Automatic tumour segmentation and volumetry is useful in cancer staging and treatment outcome assessment. This paper presents a performance benchmarking study on liver tumour segmentation for three semiautomatic algorithms: 2D region growing with knowledge-based constraints (A1), 2D voxel classification with propagational learning (A2) and Bayesian rule-based 3D region growing (A3). CT data from 30 patients were studied, and 47 liver tumours were isolated and manually segmented by experts to obtain the reference standard. Four datasets with ten tumours were used for algorithm training and the remaining 37 tumours for testing. Three evaluation metrics, relative absolute volume difference (RAVD), volumetric overlap error (VOE) and average symmetric surface distance (ASSD), were computed based on computerised and reference segmentations. A1, A2 and A3 obtained mean/median RAVD scores of 17.93/10.53%, 17.92/9.61% and 34.74/28.75%, mean/median VOEs of 30.47/26.79%, 25.70/22.64% and 39.95/38.54%, and mean/median ASSDs of 2.05/1.41 mm, 1.57/1.15 mm and 4.12/3.41 mm, respectively. For each metric, we obtained significantly lower values of A1 and A2 than A3 (P < 0.01), suggesting that A1 and A2 outperformed A3. Compared with the reference standard, the overall performance of A1 and A2 is promising. Further development and validation is necessary before reliable tumour segmentation and volumetry can be widely used clinically. (orig.)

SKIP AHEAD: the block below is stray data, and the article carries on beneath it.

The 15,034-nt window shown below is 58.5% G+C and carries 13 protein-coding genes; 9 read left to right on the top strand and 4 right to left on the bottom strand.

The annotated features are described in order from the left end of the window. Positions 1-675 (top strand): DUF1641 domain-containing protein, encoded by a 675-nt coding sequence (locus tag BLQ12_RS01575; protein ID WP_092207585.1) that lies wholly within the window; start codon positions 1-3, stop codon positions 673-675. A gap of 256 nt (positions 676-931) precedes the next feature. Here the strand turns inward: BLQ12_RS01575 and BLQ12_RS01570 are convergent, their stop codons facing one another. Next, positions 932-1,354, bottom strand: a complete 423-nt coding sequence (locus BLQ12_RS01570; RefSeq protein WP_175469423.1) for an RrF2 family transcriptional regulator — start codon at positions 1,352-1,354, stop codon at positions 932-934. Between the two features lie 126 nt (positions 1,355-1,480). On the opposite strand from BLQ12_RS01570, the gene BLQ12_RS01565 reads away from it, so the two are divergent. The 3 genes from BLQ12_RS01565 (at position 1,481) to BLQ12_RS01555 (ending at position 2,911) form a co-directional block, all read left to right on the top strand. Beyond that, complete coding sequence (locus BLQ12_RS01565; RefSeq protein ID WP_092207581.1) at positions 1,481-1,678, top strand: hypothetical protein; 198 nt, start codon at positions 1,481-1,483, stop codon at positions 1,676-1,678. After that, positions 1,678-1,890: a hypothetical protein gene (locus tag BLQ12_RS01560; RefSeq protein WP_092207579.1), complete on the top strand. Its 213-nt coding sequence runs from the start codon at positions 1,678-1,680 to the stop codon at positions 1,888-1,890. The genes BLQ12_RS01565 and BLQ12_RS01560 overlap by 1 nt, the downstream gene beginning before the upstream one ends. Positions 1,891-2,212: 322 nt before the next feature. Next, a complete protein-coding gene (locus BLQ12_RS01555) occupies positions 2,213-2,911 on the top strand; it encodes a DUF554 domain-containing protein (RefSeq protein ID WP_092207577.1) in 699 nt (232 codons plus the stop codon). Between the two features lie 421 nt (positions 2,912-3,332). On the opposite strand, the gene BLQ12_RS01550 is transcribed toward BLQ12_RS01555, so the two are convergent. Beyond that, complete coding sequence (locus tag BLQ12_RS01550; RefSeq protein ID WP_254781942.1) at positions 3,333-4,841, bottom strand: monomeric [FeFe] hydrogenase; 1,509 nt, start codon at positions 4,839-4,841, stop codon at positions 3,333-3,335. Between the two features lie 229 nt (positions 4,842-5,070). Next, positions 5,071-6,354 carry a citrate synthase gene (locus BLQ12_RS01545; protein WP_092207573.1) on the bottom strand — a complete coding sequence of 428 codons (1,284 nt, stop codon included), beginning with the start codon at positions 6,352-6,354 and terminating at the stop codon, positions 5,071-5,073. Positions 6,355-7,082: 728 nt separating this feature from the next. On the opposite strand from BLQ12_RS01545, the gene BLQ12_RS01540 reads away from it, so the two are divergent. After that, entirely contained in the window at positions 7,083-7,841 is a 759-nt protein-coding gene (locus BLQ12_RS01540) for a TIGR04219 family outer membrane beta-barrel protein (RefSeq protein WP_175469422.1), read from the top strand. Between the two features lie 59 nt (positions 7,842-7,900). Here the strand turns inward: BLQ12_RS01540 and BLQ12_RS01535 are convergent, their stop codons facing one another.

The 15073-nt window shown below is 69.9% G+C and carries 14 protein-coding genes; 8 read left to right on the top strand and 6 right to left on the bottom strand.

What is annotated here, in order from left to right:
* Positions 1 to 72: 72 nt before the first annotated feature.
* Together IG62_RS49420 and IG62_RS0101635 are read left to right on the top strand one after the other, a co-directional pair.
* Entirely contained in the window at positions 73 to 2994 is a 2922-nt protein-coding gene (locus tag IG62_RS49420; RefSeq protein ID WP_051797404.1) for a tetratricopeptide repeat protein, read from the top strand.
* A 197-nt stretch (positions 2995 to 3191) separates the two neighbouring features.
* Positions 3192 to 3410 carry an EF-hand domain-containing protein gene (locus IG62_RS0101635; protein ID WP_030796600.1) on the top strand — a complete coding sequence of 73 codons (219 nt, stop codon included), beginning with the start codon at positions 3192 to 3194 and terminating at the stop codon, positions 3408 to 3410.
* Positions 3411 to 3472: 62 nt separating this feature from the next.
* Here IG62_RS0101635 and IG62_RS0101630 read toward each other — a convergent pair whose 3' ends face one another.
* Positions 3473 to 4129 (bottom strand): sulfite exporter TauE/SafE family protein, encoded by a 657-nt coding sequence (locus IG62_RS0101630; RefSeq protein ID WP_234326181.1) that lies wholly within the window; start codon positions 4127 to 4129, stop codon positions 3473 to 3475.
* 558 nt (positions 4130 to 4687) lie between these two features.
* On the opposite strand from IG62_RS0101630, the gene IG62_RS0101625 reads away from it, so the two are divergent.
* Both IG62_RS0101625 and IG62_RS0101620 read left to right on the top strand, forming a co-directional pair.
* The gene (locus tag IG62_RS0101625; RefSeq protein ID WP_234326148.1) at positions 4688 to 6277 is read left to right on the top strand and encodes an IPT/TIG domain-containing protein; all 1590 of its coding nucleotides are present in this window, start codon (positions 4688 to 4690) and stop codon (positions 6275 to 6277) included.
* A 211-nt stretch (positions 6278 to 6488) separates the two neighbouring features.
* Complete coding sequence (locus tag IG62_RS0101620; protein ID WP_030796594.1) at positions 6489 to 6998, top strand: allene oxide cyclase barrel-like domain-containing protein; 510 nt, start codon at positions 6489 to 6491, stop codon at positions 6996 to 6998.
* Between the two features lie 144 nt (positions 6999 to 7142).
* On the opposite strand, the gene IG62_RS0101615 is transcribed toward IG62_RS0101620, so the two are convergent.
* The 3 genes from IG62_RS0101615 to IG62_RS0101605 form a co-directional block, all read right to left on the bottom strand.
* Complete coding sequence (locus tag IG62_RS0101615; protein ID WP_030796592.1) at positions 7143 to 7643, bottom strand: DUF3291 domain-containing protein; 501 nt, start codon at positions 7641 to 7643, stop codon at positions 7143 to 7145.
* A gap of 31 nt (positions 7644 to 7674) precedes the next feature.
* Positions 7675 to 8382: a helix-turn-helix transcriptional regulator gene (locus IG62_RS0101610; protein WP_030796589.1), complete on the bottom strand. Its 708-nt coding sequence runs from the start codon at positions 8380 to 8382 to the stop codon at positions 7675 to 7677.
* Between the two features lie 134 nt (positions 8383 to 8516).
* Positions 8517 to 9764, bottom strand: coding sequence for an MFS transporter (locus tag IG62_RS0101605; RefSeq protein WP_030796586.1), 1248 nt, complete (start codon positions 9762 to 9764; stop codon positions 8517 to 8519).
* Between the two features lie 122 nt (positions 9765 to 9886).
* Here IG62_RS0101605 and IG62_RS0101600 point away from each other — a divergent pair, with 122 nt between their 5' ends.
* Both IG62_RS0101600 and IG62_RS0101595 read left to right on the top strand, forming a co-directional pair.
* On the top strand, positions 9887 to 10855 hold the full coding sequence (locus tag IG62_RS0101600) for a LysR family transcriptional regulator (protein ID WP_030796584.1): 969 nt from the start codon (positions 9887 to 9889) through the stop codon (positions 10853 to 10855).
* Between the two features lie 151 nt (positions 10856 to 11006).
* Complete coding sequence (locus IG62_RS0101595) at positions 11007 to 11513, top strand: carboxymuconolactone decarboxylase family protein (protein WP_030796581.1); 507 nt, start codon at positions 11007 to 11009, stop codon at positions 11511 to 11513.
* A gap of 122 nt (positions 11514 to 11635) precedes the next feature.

10. SEMICONDUCTOR TECHNOLOGY: An efficient dose-compensation method for proximity effect correction